by Tip Fallon
There is a groundhog-day effect when it comes to change in organizations. That is, a consultant or internal leader tries to champion a change and goes through the meetings, action planning, getting buy-in, and kick-off activities which simply repeat in the same format but things essentially stay the same. Why? The barriers to change are complex, and often ambiguous and sometimes downright invisible. Luckily, Chris Argyris’s seminal theory on the three basis of good intervention highlight the key active ingredients necessary for real change, which are often lacking in today’s change efforts. While his writing in Intervention Theory and Method: A Behavioral Science View (1970) is about how an external consultant intervenes with clients, these criteria are valid for leaders as well when making decisions with groups, solving problems, or leading change.
The three criteria are valid and useful information, free and informed choice, and internal commitment.
Valid and Useful Information
a) The client has to be able to work with data that represents that entire system or organization.
b) There must be useful or actionable information that the client can influence.
Pitfalls: Working with data that only represents the view of a single group or individual (leads to poor decisions and lack of commitment). Working with data that the participants can do nothing about (leads to disengagement).
Keys to success: Take a systems view. Look “one level up” and “one level down” from the group you are working with to understand influential factors. Share the data with the participants involved so they can validate and own it.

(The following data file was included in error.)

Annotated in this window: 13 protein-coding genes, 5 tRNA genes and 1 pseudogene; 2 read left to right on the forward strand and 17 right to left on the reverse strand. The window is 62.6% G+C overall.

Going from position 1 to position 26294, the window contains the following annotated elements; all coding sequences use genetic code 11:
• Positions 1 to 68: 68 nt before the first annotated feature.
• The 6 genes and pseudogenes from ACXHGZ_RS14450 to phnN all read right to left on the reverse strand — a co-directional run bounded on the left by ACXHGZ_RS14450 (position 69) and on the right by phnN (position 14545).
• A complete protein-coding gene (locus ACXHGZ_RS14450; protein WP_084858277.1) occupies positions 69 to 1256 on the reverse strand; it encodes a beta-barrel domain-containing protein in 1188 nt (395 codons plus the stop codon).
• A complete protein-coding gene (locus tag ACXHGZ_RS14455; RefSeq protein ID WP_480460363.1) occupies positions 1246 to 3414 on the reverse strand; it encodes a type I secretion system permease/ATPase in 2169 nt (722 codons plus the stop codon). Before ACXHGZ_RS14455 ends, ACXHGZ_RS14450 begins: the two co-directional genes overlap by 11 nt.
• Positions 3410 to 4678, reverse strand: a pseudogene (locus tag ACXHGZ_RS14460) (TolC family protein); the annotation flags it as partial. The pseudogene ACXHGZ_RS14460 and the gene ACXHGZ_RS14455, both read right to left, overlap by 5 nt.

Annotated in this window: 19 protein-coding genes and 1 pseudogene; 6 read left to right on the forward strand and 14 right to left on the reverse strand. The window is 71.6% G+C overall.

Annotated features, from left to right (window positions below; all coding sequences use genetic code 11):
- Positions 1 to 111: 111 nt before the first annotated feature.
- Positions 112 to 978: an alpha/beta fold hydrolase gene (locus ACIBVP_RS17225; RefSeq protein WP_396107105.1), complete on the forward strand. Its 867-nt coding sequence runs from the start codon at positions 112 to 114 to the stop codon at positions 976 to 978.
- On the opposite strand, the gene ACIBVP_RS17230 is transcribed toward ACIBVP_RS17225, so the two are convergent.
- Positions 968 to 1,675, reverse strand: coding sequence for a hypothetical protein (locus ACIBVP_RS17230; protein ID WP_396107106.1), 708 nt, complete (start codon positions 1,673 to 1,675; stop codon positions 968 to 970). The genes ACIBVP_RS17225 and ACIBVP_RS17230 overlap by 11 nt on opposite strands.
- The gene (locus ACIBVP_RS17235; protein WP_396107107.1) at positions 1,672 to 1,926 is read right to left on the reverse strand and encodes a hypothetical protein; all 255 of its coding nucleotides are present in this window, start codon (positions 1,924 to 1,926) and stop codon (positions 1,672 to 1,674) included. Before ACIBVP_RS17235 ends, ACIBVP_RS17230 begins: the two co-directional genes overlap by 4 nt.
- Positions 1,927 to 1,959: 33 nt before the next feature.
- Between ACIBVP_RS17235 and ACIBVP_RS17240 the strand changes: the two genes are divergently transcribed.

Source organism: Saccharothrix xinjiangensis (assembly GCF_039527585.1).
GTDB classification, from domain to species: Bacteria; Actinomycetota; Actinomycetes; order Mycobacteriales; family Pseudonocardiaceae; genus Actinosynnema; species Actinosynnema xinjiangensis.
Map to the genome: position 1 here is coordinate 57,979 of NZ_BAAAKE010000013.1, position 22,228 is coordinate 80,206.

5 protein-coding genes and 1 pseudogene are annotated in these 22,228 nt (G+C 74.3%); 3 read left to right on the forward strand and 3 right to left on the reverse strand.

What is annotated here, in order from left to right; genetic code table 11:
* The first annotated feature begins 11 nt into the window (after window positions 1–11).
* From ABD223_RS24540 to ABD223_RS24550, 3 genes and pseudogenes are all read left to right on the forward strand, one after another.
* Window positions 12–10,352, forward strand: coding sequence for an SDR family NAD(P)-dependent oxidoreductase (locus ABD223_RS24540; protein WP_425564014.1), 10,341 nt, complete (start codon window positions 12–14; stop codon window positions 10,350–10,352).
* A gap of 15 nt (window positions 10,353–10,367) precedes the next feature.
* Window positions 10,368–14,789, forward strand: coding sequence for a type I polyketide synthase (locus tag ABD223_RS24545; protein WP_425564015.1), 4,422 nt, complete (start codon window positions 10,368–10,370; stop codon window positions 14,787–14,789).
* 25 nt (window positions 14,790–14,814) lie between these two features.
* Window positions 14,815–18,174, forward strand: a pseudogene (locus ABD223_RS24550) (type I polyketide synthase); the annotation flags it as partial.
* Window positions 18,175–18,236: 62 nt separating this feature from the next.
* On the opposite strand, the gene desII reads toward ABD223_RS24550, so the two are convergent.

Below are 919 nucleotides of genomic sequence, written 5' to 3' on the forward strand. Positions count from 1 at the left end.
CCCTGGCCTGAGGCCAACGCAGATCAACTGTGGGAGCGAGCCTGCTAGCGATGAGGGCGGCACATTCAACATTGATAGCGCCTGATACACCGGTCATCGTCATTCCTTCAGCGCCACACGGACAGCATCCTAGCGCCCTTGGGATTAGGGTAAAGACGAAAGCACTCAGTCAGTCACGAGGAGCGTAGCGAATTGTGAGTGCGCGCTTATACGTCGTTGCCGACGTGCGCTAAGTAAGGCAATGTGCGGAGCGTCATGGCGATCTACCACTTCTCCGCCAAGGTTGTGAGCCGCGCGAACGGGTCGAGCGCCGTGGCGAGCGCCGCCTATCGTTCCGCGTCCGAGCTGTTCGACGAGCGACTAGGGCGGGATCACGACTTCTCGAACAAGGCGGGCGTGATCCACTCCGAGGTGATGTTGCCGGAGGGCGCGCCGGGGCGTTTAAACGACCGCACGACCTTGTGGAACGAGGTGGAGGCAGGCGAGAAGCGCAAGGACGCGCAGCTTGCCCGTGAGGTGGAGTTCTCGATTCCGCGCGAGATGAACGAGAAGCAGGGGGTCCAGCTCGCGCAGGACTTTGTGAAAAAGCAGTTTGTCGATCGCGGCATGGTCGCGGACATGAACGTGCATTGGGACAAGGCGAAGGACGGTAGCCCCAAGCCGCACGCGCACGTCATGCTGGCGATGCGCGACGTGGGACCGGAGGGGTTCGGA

Free and Informed Choice
a) The client must maintain responsibility and autonomy of their own system. This means the consultant should not prescribe a choice to the client.
b) Sometimes the client can be anxious whether from fear of failure or otherwise, and transfer the choice to the consultant, but this would remove freedom of choice from the client.
c) The client must be able to make a choice for a solution that is both realistic and challenging.
d) The client must be able to choose solutions that are most central to their needs. The more central a choice is to someone’s needs, the more likely they are to scan, seek out new information, and make careful decisions.
Pitfalls: Consultant (or anyone) makes a choice on behalf of the participants (leads to lack of engagement). Participants choose a solution that is not central to their core needs. The solution is either too ambitious or too mundane.
Keys to success: Give power to the participant involved in the change to make a choice that is free of consequence or reparations.
a) Conditions should enable the participants to make choices that help them feel responsible and motivated to engage in the solution.
b) This yields intrinsic (as opposed to extrinsic) motivation.
Pitfalls: Consultant or leader relies on coercion to gain compliance, but does not give power to participants, which is the only way to get internal commitment.
Keys to success: Empathize with people and their concerns about given choices, even if the choices are not aligned with what a manager or consultant recommends.
Whether you are a consultant or a leader, consider these criteria next time you are working to solve a problem, make a decision, or lead a change. At Evans Incorporated, we strive to embody these principles as we engage in human centered change both with our clients and in our organization. It is hard work, but we understand that this model of change leads to the best long-term solutions for individuals and systems.